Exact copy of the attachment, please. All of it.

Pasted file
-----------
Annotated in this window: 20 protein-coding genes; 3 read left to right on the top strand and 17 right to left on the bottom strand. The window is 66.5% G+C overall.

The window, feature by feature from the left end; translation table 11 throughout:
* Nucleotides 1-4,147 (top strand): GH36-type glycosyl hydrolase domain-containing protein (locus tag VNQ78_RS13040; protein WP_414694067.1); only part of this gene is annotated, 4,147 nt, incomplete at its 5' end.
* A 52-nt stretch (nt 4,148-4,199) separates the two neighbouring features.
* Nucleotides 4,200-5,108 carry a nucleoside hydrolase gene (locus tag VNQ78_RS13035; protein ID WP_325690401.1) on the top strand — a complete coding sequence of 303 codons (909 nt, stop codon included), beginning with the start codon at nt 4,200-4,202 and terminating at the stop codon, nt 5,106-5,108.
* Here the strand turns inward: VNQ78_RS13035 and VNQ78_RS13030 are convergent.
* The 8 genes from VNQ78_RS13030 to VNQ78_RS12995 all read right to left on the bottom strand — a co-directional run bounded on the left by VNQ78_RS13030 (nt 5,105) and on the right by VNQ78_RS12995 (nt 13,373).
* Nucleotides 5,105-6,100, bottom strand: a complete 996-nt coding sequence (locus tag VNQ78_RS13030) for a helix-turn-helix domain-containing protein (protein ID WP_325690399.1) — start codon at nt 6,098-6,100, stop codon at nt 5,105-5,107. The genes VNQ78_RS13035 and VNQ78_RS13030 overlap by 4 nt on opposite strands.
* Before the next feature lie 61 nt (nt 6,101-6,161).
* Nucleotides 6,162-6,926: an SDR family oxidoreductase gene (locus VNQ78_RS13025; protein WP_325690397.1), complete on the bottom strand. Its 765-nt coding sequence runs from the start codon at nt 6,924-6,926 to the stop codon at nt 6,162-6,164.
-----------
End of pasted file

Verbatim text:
Annotated in this window: 20 protein-coding genes; 3 read left to right on the top strand and 17 right to left on the bottom strand. The window is 66.5% G+C overall.

The window, feature by feature from the left end; translation table 11 throughout:
* Nucleotides 1-4,147 (top strand): GH36-type glycosyl hydrolase domain-containing protein (locus tag VNQ78_RS13040; protein WP_414694067.1); only part of this gene is annotated, 4,147 nt, incomplete at its 5' end.
* A 52-nt stretch (nt 4,148-4,199) separates the two neighbouring features.
* Nucleotides 4,200-5,108 carry a nucleoside hydrolase gene (locus tag VNQ78_RS13035; protein ID WP_325690401.1) on the top strand — a complete coding sequence of 303 codons (909 nt, stop codon included), beginning with the start codon at nt 4,200-4,202 and terminating at the stop codon, nt 5,106-5,108.
* Here the strand turns inward: VNQ78_RS13035 and VNQ78_RS13030 are convergent.
* The 8 genes from VNQ78_RS13030 to VNQ78_RS12995 all read right to left on the bottom strand — a co-directional run bounded on the left by VNQ78_RS13030 (nt 5,105) and on the right by VNQ78_RS12995 (nt 13,373).
* Nucleotides 5,105-6,100, bottom strand: a complete 996-nt coding sequence (locus tag VNQ78_RS13030) for a helix-turn-helix domain-containing protein (protein ID WP_325690399.1) — start codon at nt 6,098-6,100, stop codon at nt 5,105-5,107. The genes VNQ78_RS13035 and VNQ78_RS13030 overlap by 4 nt on opposite strands.
* Before the next feature lie 61 nt (nt 6,101-6,161).
* Nucleotides 6,162-6,926: an SDR family oxidoreductase gene (locus VNQ78_RS13025; protein WP_325690397.1), complete on the bottom strand. Its 765-nt coding sequence runs from the start codon at nt 6,924-6,926 to the stop codon at nt 6,162-6,164.